Obviously. You need to be quite comfortable with HTML and CSS because you are coding a page all by yourself. This is quite an advanced example. If you don't feel ready for this, maybe you want to check out some of my easier responsive template tutorials: Hearts in Wonderland Tutorial | Argyle Creme Tutorial
  • A Blogger Testblog with some posts
    Yes, do not build a new template in your existing blog, because you can mess things up quite easily, especially when doing more "experimental" work. Also do add some posts, in which you feature images. Also since this blog works with jumplinks and first images, you want to add jumplinks, and make sure the image is placed somewhere after the jumplink in order for Timelapse to look as intended.
  • Color Scheme, Webfonts, Font Awesome
    Before you start you want to have the hint of an idea of the final look. I knew I wanted something modern and more cool-toned. So I chose a background from Subtle Patterns, a Sans Serif Webfont and a Color Palette that seemed to be appropriate for the intended effect. I also wanted to use arrows as page navigators, so I used Font Awesome as well.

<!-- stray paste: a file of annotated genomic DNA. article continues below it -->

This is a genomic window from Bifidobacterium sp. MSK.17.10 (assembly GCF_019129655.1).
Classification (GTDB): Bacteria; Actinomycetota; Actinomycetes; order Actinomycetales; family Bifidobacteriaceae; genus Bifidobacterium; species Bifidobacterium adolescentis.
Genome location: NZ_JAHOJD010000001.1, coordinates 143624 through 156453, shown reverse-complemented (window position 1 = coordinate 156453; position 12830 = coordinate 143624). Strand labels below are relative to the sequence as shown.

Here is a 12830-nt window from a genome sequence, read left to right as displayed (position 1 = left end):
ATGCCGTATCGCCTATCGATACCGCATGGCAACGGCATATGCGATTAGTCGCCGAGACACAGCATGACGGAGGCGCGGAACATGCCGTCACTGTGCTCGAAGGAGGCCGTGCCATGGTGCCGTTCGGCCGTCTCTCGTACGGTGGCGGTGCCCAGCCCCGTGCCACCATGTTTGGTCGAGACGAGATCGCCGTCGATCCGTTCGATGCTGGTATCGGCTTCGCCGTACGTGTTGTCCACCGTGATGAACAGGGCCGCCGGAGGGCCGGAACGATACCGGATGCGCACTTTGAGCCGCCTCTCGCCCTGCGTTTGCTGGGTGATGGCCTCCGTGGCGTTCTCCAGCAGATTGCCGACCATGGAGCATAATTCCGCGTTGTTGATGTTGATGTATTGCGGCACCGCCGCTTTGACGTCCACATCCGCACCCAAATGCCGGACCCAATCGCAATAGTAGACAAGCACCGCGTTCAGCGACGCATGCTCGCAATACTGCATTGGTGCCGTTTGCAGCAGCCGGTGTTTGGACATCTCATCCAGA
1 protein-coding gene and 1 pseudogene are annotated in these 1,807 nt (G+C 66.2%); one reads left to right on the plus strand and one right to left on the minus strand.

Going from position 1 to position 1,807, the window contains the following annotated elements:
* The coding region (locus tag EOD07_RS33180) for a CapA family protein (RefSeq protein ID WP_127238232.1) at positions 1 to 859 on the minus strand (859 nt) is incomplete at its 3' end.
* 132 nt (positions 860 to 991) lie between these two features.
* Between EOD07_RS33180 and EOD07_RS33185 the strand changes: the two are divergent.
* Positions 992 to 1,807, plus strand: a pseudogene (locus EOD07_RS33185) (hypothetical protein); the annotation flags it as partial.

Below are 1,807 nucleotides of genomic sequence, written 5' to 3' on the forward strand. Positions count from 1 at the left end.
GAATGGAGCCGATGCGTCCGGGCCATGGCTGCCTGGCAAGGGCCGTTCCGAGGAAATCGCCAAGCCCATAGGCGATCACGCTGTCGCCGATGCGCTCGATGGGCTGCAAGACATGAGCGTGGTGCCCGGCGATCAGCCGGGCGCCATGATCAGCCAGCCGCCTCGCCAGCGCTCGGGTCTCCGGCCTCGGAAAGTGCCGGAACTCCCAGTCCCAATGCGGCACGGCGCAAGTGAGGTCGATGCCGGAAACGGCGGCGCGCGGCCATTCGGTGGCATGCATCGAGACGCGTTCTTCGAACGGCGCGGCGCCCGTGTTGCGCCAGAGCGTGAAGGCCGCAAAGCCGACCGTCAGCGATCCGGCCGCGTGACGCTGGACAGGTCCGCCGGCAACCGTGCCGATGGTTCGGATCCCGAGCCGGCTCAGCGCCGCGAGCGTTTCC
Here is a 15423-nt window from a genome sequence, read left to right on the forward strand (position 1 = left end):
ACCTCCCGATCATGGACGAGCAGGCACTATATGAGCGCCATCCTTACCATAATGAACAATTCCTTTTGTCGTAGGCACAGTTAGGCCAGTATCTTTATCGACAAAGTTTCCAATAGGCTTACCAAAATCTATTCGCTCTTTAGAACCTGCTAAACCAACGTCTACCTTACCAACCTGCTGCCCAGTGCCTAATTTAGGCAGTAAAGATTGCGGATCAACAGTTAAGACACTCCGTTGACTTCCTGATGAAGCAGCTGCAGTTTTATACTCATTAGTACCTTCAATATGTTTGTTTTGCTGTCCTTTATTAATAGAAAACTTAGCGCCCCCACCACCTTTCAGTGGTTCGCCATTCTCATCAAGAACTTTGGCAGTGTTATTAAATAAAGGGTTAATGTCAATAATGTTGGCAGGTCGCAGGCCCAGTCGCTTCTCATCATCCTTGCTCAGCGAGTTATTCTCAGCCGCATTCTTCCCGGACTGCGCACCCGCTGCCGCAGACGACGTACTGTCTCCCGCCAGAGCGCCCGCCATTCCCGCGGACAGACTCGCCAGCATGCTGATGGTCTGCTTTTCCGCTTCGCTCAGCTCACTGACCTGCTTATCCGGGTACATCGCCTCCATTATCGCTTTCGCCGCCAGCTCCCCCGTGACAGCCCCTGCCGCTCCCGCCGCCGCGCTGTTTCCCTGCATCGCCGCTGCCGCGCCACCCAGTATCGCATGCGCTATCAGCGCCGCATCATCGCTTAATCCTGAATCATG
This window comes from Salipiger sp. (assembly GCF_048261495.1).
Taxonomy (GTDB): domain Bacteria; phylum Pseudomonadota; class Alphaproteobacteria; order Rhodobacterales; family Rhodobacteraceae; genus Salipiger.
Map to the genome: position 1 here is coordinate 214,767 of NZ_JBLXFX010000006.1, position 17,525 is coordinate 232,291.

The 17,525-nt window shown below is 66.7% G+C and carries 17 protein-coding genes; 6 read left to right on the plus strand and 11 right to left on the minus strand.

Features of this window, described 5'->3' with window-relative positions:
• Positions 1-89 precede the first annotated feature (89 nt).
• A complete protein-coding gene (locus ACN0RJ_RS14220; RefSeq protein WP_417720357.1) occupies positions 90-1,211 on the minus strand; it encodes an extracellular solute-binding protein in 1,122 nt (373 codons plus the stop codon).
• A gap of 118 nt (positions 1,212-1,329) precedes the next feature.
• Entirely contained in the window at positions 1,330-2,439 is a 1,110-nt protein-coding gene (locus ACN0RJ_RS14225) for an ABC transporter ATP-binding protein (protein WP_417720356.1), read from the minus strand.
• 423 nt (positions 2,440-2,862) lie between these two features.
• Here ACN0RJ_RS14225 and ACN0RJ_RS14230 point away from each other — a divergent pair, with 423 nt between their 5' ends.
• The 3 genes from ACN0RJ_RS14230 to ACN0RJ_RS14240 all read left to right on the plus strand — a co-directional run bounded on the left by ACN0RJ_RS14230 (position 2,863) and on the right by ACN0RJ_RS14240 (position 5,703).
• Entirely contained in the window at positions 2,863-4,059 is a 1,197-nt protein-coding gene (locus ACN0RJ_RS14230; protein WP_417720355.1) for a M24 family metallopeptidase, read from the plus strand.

• Bootstrap
    Because I'm a lazy person and don't want to write all the CSS by myself, I'm using Bootstrap to add some basic style. Also Bootstrap does have some very nice components, like the navbar I used.
  • Five
    Now for the most important thing when writing a blogger template. Oliver, who's the author of the German Tutorial blog 5202 created a blogger base all by himself: five. He rewrote the blog widget and the basic code. What's the major difference to the simple template is the fact that there are not as many div-containers. It is perfect to customize.
    He does have two different versions out. There is the "classic version" only using the G+-Comments and a version which does also have the old comment form, which I know a lot of people still prefer. If you use the classic version you still can enable the Google Comments, so that's what I used: five classic_comments.
Step 1: Sketching